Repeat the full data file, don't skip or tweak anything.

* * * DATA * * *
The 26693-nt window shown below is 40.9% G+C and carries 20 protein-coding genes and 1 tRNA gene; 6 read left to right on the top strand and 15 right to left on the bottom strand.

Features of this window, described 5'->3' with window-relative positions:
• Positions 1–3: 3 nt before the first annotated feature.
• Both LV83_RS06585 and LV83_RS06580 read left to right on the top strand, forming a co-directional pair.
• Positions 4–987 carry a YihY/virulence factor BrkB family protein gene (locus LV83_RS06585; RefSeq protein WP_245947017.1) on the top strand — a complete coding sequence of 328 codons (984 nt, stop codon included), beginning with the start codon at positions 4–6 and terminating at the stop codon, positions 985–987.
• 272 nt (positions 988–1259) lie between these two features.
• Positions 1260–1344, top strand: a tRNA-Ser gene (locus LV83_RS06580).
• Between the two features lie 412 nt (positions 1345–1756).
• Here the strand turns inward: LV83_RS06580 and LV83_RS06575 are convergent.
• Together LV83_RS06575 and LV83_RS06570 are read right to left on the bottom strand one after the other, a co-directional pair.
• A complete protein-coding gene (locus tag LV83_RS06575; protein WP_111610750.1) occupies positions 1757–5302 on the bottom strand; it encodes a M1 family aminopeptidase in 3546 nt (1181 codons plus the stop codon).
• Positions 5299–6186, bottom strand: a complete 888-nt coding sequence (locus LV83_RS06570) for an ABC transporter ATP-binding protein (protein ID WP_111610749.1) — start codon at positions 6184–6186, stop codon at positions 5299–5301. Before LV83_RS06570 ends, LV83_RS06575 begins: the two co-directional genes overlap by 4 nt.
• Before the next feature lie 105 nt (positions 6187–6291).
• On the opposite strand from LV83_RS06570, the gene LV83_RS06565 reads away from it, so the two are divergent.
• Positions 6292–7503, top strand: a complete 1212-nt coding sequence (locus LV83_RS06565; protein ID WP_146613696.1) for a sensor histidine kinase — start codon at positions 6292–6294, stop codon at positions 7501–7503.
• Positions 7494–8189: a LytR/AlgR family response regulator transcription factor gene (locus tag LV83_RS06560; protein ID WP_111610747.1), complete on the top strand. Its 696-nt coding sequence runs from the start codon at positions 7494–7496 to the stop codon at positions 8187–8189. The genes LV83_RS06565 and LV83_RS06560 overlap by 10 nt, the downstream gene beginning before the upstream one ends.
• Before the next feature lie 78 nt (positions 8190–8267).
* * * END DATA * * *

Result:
The 26693-nt window shown below is 40.9% G+C and carries 20 protein-coding genes and 1 tRNA gene; 6 read left to right on the top strand and 15 right to left on the bottom strand.

Features of this window, described 5'->3' with window-relative positions:
• Positions 1–3: 3 nt before the first annotated feature.
• Both LV83_RS06585 and LV83_RS06580 read left to right on the top strand, forming a co-directional pair.
• Positions 4–987 carry a YihY/virulence factor BrkB family protein gene (locus LV83_RS06585; RefSeq protein WP_245947017.1) on the top strand — a complete coding sequence of 328 codons (984 nt, stop codon included), beginning with the start codon at positions 4–6 and terminating at the stop codon, positions 985–987.
• 272 nt (positions 988–1259) lie between these two features.
• Positions 1260–1344, top strand: a tRNA-Ser gene (locus LV83_RS06580).
• Between the two features lie 412 nt (positions 1345–1756).
• Here the strand turns inward: LV83_RS06580 and LV83_RS06575 are convergent.
• Together LV83_RS06575 and LV83_RS06570 are read right to left on the bottom strand one after the other, a co-directional pair.
• A complete protein-coding gene (locus tag LV83_RS06575; protein WP_111610750.1) occupies positions 1757–5302 on the bottom strand; it encodes a M1 family aminopeptidase in 3546 nt (1181 codons plus the stop codon).
• Positions 5299–6186, bottom strand: a complete 888-nt coding sequence (locus LV83_RS06570) for an ABC transporter ATP-binding protein (protein ID WP_111610749.1) — start codon at positions 6184–6186, stop codon at positions 5299–5301. Before LV83_RS06570 ends, LV83_RS06575 begins: the two co-directional genes overlap by 4 nt.
• Before the next feature lie 105 nt (positions 6187–6291).
• On the opposite strand from LV83_RS06570, the gene LV83_RS06565 reads away from it, so the two are divergent.
• Positions 6292–7503, top strand: a complete 1212-nt coding sequence (locus LV83_RS06565; protein ID WP_146613696.1) for a sensor histidine kinase — start codon at positions 6292–6294, stop codon at positions 7501–7503.
• Positions 7494–8189: a LytR/AlgR family response regulator transcription factor gene (locus tag LV83_RS06560; protein ID WP_111610747.1), complete on the top strand. Its 696-nt coding sequence runs from the start codon at positions 7494–7496 to the stop codon at positions 8187–8189. The genes LV83_RS06565 and LV83_RS06560 overlap by 10 nt, the downstream gene beginning before the upstream one ends.
• Before the next feature lie 78 nt (positions 8190–8267).